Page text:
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8 ways to start paying off debt

Easy to-dos to help reduce your loan and credit card balances and work toward paying off debt.

Woman working on laptop with family in the kitchen

Getting rid of debt is a great way to exert more control over your finances. When you have fewer financial obligations, it’s easier to put more of your budget toward growing your family, planning for retirement and vacations, and other want-to-dos, versus have-to-dos. The new year is a great time to take concrete actions to reduce what you owe.

Not sure how to get started? Use these ideas to figure out an approach and then start taking your first steps to help pay down debt — the best New Year’s resolution yet.

  1. Create a budget.
    You’ll find that documenting what you spend and what you take in is a good first step toward understanding your debt and figuring out ways to pay it off faster. Record all fixed expenses such as rent or mortgage, utilities, and vehicle and student loan payments. Then determine miscellaneous expenses for things like restaurants, entertainment, and clothing. Total those and subtract them from your income to see how much, if any, you have left.

  2. Establish a "debt payoff" budget line item.
    Even if you don’t have much leeway in your budget, try to include a separate line item dedicated toward reducing your debt. It helps you create a habit of thinking about faster debt payoff as a regular expense to account for. One note: your debt payoff budget line item shouldn’t be lower than the minimum balance you must pay each month, otherwise you risk affecting your credit score negatively.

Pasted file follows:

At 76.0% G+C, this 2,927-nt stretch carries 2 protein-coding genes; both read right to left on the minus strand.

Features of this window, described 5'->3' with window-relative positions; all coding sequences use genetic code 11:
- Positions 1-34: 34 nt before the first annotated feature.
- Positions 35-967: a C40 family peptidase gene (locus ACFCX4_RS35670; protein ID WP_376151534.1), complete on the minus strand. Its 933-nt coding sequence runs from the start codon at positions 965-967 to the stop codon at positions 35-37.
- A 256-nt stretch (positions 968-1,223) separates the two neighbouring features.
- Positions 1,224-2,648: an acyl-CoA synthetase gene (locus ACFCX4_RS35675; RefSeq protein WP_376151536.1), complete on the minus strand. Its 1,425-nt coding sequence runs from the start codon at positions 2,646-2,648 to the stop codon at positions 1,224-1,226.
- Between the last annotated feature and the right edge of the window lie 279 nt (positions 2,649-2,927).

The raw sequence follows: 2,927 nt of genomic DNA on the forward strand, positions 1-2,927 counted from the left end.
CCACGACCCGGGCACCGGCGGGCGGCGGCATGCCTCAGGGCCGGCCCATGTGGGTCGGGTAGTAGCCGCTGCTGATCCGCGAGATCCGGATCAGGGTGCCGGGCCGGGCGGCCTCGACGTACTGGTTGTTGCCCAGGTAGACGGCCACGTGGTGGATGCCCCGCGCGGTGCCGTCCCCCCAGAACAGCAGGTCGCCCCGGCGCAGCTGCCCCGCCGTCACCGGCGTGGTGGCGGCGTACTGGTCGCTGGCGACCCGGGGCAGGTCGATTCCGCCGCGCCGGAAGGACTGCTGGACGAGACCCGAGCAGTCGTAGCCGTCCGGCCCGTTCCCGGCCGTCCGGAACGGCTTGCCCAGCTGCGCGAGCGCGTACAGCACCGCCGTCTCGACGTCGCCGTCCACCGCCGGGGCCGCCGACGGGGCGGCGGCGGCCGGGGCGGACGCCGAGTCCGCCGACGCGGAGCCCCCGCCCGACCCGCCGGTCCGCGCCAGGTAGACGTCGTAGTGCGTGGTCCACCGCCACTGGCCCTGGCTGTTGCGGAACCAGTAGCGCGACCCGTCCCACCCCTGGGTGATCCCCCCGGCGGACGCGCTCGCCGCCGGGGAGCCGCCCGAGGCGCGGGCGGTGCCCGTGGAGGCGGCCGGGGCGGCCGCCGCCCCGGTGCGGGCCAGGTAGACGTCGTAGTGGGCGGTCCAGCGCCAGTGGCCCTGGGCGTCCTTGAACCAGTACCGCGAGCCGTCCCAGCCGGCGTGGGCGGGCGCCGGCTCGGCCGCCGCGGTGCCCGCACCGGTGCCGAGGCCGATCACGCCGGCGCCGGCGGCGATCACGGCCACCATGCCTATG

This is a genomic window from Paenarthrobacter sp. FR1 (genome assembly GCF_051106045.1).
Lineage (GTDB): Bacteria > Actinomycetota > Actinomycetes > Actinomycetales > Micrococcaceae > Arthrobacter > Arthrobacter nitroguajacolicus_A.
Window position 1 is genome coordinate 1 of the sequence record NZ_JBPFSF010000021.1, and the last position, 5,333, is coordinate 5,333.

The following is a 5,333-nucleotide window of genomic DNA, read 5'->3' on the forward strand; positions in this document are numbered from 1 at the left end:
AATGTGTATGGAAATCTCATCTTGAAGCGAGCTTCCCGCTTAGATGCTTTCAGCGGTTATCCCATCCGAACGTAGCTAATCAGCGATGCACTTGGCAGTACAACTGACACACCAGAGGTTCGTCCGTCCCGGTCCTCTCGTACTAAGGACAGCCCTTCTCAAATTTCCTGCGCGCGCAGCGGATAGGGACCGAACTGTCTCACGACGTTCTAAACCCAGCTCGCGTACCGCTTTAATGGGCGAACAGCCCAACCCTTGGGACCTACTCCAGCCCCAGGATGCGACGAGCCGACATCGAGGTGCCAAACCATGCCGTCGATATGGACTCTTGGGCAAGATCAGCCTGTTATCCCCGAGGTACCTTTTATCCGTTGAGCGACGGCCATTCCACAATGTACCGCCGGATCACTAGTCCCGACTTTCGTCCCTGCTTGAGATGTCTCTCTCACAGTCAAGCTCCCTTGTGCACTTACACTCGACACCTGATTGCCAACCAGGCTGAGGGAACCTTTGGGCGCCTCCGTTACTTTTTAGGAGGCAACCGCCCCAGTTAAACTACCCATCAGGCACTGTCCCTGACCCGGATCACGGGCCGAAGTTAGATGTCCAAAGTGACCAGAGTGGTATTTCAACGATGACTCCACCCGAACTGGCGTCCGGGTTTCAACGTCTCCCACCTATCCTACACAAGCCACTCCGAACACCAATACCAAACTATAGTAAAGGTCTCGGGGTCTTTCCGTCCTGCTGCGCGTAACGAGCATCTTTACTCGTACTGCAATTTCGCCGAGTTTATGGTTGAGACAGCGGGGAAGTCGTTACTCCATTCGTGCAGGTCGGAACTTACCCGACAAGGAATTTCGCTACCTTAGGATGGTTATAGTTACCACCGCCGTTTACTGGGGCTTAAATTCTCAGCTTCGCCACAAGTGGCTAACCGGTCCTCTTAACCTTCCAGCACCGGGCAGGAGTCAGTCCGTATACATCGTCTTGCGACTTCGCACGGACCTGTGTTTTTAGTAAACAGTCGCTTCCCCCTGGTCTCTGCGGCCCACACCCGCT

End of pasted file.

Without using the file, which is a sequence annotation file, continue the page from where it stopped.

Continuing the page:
3. Don't add to your debt.
    If you can, don’t continue to use your credit cards or add to any loan totals. Your goal is to reduce debt.

  4. Prioritize debts.
    Pick the loan or credit card with the smallest balance or with the highest interest rate, and focus extra resources on paying off that first. Then move on to the next smallest one or next highest interest rate loan or credit card.

  5. Consolidate — if it makes sense.
    Balance transfers can be a good way to both reduce your interest rates and streamline your payment strategies. If consolidation is an option, make sure there are no associated fees.

  6. Double your minimum due payment.
    Paying the minimum won’t help you make quick progress on your debt. Instead, for the first loan or credit card you prioritize, try to pay double the minimum due — or even a little bit extra — to make a quick impact on the remaining balance.

  7. Put extra income or resources to work.
    Apply bonuses, tax refunds, and any other money you make, such as a second job, to work on your debt priorities.

  8. Know that every contribution matters.
    It’s easy to get overwhelmed when you have debt — especially multiple loans or credit cards. Just try to make progress each month, even if it’s a small amount.

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